By April 2023, RocketReach had about half of their database costs coming from Aurora I/O requests. In the same month, RocketReach had just completed a cost-optimization exercise and was looking for additional ways to save. They had already gone through a right-sizing exercise and were taking advantage of cost saving programs such as using reserved instances. They were also actively monitoring Amazon CloudWatch metrics, using Performance Insights, and Enhanced Monitoring to monitor the performance and resource utilization. RocketReach was still trying to optimize their database query performance as well as reduce the I/O costs. Aurora I/O-Optimized seemed to be a great fit and the RocketReach team was excited to enable it and start saving on their I/O usage.

RocketReach architecture with Aurora

The following architecture diagram depicts 3 different Aurora database clusters. Traffic to the 3 Aurora databases originates from customers using RocketReach’s web application, API, landing pages, and browser extension.

The first Aurora database includes transactions for all customers who use RocketReach to retrieve company and profile data. This database includes a real-time log of customer transactions and is used to ensure RocketReach customers receive the most up-to-date data.

The second Aurora database contains source data for company and profile information that is consumed via RocketReach’s Lookup Service across all platforms. RocketReach data is consumed from multiple channels at varying intervals and ingested into this database.

In the final Aurora database, some of this data is served directly to customers, whereas other models are aggregated, processed, and stored to create compiled records that include metadata information like organizational charts, popular employees, and email format summaries. These aggregations allow customers to consume historical company trends and gain insights that allow them to connect to the right people faster.

Aurora I/O Optimized testing and success criteria defined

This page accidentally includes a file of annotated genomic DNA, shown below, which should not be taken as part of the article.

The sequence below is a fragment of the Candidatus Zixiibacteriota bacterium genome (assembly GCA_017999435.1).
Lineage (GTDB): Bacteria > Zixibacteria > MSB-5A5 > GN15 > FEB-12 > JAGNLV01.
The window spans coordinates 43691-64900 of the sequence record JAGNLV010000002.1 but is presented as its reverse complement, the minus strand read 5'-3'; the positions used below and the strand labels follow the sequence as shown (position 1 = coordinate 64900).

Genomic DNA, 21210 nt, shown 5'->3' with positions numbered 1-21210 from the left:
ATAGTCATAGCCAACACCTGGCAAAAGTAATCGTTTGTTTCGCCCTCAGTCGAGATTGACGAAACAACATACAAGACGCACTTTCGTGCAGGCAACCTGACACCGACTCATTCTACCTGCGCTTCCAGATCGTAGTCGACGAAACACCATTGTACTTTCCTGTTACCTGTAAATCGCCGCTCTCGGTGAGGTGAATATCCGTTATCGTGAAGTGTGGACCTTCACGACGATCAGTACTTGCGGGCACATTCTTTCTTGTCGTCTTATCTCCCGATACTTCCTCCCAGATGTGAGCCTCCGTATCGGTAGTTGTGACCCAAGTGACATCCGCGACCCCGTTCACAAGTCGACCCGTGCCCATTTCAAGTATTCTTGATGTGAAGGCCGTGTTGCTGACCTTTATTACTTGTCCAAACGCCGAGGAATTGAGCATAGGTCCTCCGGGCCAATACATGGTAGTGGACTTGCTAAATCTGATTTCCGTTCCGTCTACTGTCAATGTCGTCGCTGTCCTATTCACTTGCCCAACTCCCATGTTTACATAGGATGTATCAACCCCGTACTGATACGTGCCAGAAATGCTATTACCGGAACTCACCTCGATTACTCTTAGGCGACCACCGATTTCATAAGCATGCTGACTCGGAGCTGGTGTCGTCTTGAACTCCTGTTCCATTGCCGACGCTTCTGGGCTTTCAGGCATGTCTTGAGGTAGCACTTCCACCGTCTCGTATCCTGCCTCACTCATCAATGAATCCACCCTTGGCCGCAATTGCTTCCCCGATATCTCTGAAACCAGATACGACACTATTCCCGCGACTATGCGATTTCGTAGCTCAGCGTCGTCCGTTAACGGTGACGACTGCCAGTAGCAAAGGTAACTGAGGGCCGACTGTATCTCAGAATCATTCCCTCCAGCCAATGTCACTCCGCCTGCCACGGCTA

Before RocketReach decided to adopt I/O Optimized they had two main concerns, how much they could save, and what would be the performance impact, if any. To address these, RocketReach used CloudWatch to calculate the savings associated with switching to Aurora I/O-Optimized. Once RocketReach understood the savings, the AWS and RocketReach teams began analyzing the workloads before making the change to assure that there would not be any performance impacts. After gaining confidence in making the change, RocketReach tested the Aurora I/O-Optimized feature, gained confidence in making the change, and then enabled it on their production workloads. With Aurora I/O-Optimized, customers can disable it at any time, to revert back to Aurora Standard. There is also no downtime when switching from Aurora Standard to Aurora I/O-Optimized, further adding to RocketReach’s confidence in making this change.

Analyzing the results

After switching to I/O Optimized RocketReach immediately saw their bill become more predictable. Previously, there were large cost spikes when they were ingesting new batches of data. These often caused organizational reprioritizations and prevented RocketReach from consistently running their ingestion workloads. Following the usage of Aurora I/O-Optimized, the RocketReach team has been able to run their data ingestion workloads efficiently, which has kept their data fresh while maintaining predictable database costs. The following graphs show how they were able to more predictably run their workloads.

The first graph illustrates how Aurora I/O-Optimized allows RocketReach to run workers more consistently and put greater load on their database without having to worry about the storage cost implications.

The following graph shows how Amazon I/O-Optimized allows RocketReach to run data ingestion processes more often at a lower overall cost for their database workloads. As shown, RocketReach doesn’t need to pay for Storage I/O (metric USW2-Aurora:StorageIOUsage) costs once Aurora I/O-Optimized is enabled.